Otto, a lean man who roams the school's halls in shirtsleeves and a tie, a walkie-talkie at his waist, stood at the back of the long room last Thursday and watched Rock instructor Gina Angelucci warm up a group of boys and girls in too-big Rock T-shirts.
"In a community like this, the street is the law. They have a lot going against them, but right here, they're ballet students," Otto said.
His classrooms are crowded, and his budget barely covers necessities, so Rock's no-charge outreach program is a dream. And his students know it, their calm during dance class a sure sign.
Dressed in black, Angelucci was an accessible ballerina dispensing frequent smiles to students with varying degrees of flexibility and fitness.
She skip-stepped across the floor with those having trouble getting the hang of it; she rolled up too-long pants; she kept backs straight, bellies tight, arms out, paying special attention to a boy leaning to the right, shirt bunched up, but working so hard, smiling so big.
By the end, his jetés - jumps in which the weight is thrown from one foot to the other - were perfect.
Angelucci introduced a new step, the chassé - a slide forward, then a jump - and the students said the word slowly (sha-SAY), carefully, together, then practiced the motion.
"It's like your legs are attracted with a magnet," Angelucci said. "Pretend you've got something sticky under your shoe. Slide, and jump."
The 32 fourth graders are divided into three morning sessions - those who opt out get extra math or reading time - and receive 45 minutes of ballet instruction on Thursday and 45 minutes of modern, hip-hop and African dance instruction on Tuesday.
The class is free, and students do the best they can in their school shoes, stiff Nikes, worn Converses, and everything in between. Sometimes Angelucci asks them to dance in stocking feet.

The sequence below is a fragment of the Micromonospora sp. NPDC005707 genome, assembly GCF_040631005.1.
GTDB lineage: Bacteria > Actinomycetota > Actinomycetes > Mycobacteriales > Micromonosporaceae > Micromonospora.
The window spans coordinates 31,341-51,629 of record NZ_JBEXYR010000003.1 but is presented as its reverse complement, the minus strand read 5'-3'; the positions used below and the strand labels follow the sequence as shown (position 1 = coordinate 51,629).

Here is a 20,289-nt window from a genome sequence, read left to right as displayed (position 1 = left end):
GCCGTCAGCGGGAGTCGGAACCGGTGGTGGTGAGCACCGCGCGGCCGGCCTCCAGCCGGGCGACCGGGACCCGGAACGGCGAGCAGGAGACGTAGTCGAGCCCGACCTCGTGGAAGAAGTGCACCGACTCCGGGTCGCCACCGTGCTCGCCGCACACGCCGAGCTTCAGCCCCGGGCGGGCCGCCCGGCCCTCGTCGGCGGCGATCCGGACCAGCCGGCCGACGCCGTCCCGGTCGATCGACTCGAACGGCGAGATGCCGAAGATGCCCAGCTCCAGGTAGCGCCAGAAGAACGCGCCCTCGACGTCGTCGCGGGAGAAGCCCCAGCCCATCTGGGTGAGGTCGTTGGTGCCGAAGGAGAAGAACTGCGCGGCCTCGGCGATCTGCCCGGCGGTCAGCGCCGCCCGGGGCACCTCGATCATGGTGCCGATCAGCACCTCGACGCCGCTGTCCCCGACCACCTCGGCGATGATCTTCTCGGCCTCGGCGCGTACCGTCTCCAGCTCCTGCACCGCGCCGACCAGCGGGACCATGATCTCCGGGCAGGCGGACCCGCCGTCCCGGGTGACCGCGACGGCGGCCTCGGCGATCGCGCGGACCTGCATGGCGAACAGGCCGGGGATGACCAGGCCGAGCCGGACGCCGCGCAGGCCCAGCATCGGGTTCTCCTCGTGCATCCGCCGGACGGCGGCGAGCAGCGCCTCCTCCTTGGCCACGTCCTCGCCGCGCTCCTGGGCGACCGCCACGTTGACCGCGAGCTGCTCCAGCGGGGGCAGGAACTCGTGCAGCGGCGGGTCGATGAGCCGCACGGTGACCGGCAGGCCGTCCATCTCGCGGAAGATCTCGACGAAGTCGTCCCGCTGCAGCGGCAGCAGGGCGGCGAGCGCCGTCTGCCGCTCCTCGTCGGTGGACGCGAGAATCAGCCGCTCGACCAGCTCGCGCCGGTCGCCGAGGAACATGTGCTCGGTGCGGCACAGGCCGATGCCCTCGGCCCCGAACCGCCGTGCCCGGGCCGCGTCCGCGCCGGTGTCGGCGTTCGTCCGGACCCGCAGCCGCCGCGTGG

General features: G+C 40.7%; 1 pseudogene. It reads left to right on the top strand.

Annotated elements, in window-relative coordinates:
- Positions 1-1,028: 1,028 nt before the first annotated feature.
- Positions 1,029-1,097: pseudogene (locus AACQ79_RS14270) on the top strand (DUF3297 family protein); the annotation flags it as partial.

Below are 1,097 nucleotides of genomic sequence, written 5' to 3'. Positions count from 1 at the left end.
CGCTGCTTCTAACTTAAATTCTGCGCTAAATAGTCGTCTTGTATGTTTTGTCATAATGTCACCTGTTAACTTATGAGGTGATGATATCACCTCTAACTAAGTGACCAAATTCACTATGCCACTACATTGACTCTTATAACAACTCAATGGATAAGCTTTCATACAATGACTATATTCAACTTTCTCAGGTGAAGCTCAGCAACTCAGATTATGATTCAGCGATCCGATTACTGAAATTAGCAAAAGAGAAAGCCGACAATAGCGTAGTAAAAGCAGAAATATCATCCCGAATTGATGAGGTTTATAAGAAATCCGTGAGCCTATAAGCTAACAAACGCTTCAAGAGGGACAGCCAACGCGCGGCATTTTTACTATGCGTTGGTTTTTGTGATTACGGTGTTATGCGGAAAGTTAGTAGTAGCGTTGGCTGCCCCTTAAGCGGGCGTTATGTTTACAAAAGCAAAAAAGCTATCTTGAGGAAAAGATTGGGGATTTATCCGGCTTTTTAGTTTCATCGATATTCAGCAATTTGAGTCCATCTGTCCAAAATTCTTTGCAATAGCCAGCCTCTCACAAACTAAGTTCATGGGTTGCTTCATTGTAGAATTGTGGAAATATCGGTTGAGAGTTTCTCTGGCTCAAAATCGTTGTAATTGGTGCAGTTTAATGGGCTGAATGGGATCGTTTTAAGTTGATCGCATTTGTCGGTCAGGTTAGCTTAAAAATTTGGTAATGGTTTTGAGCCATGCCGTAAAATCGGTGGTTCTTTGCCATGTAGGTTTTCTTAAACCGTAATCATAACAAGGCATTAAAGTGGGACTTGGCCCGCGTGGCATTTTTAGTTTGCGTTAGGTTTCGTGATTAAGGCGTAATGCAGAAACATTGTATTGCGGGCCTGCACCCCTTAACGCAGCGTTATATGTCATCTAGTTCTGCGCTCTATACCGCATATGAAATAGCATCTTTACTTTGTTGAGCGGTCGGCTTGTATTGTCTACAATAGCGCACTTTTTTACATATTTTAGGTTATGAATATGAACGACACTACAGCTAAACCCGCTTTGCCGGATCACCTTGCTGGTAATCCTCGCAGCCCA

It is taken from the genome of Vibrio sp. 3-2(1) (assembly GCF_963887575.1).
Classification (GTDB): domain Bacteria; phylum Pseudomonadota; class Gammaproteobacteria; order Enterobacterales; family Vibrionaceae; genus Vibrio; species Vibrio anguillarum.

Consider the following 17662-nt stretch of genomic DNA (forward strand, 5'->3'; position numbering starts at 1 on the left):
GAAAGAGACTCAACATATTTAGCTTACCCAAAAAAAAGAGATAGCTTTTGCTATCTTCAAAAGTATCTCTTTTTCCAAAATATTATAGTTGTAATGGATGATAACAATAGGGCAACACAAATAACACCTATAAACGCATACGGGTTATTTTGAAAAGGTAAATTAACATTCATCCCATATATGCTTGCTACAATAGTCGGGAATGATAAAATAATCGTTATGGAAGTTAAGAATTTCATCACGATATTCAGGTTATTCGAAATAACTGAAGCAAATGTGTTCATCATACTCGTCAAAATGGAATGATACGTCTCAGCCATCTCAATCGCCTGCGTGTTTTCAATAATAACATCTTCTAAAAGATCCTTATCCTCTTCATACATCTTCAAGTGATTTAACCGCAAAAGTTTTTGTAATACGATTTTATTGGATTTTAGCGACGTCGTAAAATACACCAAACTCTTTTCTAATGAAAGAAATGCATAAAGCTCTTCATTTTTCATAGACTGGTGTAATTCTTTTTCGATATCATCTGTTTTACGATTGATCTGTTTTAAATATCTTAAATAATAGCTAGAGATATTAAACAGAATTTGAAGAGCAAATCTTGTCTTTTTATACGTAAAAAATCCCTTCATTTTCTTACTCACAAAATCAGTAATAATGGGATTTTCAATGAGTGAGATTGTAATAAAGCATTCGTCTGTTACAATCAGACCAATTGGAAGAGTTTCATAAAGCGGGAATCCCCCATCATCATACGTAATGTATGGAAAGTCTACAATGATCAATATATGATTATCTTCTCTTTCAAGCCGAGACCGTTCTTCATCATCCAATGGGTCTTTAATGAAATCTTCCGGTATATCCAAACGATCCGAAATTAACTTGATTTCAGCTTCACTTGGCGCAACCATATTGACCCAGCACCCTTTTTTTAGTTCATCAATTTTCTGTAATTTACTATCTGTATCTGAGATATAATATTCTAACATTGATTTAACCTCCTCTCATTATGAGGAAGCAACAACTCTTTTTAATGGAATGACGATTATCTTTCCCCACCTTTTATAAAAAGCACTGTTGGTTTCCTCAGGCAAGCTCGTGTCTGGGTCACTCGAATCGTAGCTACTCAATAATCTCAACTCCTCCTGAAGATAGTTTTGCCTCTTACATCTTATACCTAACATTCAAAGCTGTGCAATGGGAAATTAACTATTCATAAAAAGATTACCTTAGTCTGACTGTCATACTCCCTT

But there is always a sense of wonder.
"It's really hard work. I notice when we dance, all you hear is a lot of cracking from our bodies," said Jianna Mendez, 9, a sprite who stood near Angelucci after class to tell her that she had been practicing, that she'd like to be a ballerina, an ice skater.
"Ballet helps us," said classmate Delfi Alberto, 9. "It teaches us balance. We stretch - our arms, our knees."
Jianna nodded seriously.
"You have to hold your stomach up, and if you can't breathe, just breathe with your nose," she said. "All kids should have a chance to do ballet. It's so fun."
Thomas Perez, 9, said he liked the way he felt after dancing, as if he had gotten a good workout.
"I raised my hand to do this because boys can do ballet, too," he said.
Though ballet is unfamiliar to most, they take it seriously, even the boys.
"I have never seen any form of ridicule," Otto said. "They support one another. Some of their high leaps are high stumbles, but they take pride in it, and in this neighborhood, pride is a hard thing to come by."
At the end of the session, Angelucci led the girls, then the boys, in deep bows. They clapped for one another.
"I'm a sweatball," one boy shouted, the class calm breaking as everyone dissolved into giggles.
"OK, guys, time to go. Please do your stretches," Angelucci told them, waving goodbye. "Please be here every Thursday."
Angelucci, who trained at the Pennsylvania Academy of Ballet and has taught for 10 years, has been going to Sheppard for five years as part of the RockReach residency, a city outreach program. It is also at Ludlow School in North Philadelphia, where first through fourth graders take dance as part of gym class.
Rock will use grants to help especially promising students continue their dance education at the school, but Angelucci said she liked that even if the students never danced anywhere else, they had learned something about poise and coordination and gracefulness.
"They're so talented. They have so much energy and enthusiasm," she said. "They will start helping each other, and by the end of the year, what a difference you see."
Contact reporter Kristen Graham at 215-854-5146 or email@example.com. To comment, or to ask a question, go to http://go.philly.com/schooltalk.